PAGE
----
The central government has expressed its displeasure over restaurants allegedly making service charges compulsory even though such charges are subject to the customer’s discretion. Taking cognisance of the grievances registered by consumers on the National Consumer Helpline (NCH) as well as several media reports on the matter, the Department of Consumer Affairs (DoCA) has called the National Restaurants Association of India (NRAI) on June 2 to discuss the issue.
In a letter addressed to the restaurant body, DoCA secretary Rohit Kumar Singh points out that restaurants and eateries are collecting service charge from consumers by default, even though collection of any such charge is voluntary, at the discretion of consumers, and not mandatory as per law, a government statement reads.
The letter points out that the consumers are forced to pay service charges, often fixed at arbitrarily high rates by restaurants. It mentions that consumers are also being “falsely misled on the legality of such charges and harassed by restaurants on making a request to remove such charges from the bill amount,” says the statement by the Ministry of Consumer Affairs.
“Since this issue impacts consumers at large on a daily basis and has significant ramification on the rights of consumers, the department construed it necessary to examine it with closer scrutiny and detail,” the letter further adds.
During the meeting between DoCA and NRAI next month, the government and restaurants will discuss service charge being presented as compulsory, addition of service charge in the bill in the guise of some other fee or charge, suppressing from consumers service charge is optional and voluntary, and embarrassing consumers in case they resist from paying service charge.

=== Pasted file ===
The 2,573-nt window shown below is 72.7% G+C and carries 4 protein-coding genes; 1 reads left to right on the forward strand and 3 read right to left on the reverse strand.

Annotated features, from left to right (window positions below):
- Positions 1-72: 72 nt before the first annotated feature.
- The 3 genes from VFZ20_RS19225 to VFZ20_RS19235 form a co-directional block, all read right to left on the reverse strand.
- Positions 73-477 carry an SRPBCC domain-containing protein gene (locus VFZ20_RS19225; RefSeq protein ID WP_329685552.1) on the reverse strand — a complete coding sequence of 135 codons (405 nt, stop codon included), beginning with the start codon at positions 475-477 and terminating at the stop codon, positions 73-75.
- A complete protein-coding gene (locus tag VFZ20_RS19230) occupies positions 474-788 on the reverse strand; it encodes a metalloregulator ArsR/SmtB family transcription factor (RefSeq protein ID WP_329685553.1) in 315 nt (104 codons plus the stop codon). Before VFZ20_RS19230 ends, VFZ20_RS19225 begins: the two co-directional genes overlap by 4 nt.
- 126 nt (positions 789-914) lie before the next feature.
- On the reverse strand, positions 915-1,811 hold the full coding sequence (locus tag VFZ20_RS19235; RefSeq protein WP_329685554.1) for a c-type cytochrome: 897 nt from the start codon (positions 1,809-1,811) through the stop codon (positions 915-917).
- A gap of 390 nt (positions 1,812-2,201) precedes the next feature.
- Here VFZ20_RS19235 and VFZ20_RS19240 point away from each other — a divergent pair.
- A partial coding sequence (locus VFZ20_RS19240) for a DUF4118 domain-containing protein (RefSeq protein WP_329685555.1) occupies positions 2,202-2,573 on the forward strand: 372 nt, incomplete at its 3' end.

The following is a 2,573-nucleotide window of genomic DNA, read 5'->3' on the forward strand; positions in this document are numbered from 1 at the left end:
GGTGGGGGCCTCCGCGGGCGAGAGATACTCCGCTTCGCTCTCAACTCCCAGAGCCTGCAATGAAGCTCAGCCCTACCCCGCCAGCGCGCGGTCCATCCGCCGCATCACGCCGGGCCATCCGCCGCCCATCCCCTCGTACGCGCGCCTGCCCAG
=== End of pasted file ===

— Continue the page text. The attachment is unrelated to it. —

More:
The ministry, in its statement, mentions that the DoCA has already published guidelines, dated April 21, 2017, on charging of service charge by hotels and restaurants. The guidelines note that entry of a customer in a restaurant itself cannot be construed as consent to pay service charge.
Any restriction on entry of consumers by way of forcing them to pay service charge amounts to ‘restrictive trade practice’ under the Consumer Protection Act, the ministry further states.
The guidelines clearly mention that placing an order by a customer amounts to their agreement to pay the prices displayed on the menu card along with the applicable taxes. Charging for anything other than the aforementioned charges without express consent of the customer would amount to unfair trade practice as defined under the Act, the statement says.
As per the guidelines, a customer is entitled to exercise their rights as a consumer to be heard and redressed under provisions of the Act in case of unfair or restrictive trade practices. Consumers can approach a consumer disputes redressal commission of appropriate jurisdiction for this purpose.